Research paves way for photonic sensing at quantum limit

1 min read

Researchers in the UK claim to have made a breakthrough that could pave the way for mass manufacturable photonic sensors at the ultimate quantum limit.

Photonic chip with a microring resonator nanofabricated in a commercial foundry.
Photonic chip with a microring resonator nanofabricated in a commercial foundry. - Joel Tasker, QET Labs

Sensors provide critical information essential to modern healthcare, security and environmental monitoring. Modern cars alone contain over 100 sensors and this number is set to increase.

Quantum sensing is poised to revolutionise today’s sensors and significantly boost their performance. More precise, faster and reliable measurements of physical qualities has potential to transform many aspects of technology, including in our daily lives.

However, the majority of quantum sensing schemes rely on special entangled or squeezed states of light or matter that are hard to generate and detect. This is a major obstacle to harnessing the full power of quantum-limited sensors and deploying them in real-world scenarios.

In a paper published this week, a team of physicists at Bristol, Bath and Warwick Universities demonstrated the possibility of performing high precision measurements of important physical properties without the need for sophisticated quantum states of light and detection schemes.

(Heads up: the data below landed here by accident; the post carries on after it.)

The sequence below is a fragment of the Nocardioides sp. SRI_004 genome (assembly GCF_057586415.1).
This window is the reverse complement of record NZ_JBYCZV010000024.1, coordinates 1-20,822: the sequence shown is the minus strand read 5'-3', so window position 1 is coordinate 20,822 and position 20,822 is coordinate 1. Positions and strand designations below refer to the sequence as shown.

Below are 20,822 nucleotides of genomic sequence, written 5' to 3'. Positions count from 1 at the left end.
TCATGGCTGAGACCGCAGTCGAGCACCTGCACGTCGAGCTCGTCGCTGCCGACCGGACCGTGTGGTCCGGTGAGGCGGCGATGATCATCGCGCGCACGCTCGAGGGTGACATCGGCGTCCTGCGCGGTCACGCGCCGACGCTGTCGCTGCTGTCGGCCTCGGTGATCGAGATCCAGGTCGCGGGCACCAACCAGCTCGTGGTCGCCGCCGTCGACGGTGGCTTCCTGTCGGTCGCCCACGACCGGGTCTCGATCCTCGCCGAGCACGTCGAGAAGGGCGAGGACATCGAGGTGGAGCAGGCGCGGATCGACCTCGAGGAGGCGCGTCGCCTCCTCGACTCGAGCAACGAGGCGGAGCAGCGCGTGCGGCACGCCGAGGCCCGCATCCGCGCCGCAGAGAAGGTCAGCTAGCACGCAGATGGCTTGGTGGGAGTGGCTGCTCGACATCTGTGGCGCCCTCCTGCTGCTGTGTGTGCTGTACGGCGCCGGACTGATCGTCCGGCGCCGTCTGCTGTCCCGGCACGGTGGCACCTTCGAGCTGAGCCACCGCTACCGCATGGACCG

The key, researchers said, is through the use of ring resonators — tiny racetrack structures that guide light in a loop and maximise its interaction with the sample under the study. Ring resonators can be mass manufactured using the same process as the chips in  computers and smartphones.

“We are one step closer to all integrated photonic sensors operating at the limits of detection imposed by quantum mechanics,” said Alex Belsley, Quantum Engineering Technology Labs (QET Labs) PhD student and author of the work.

According to the team, employing the technology to sense absorption or refractive index changes could be used to identify and characterise a range of materials and biochemical samples, with topical applications from monitoring greenhouse gases to cancer detection.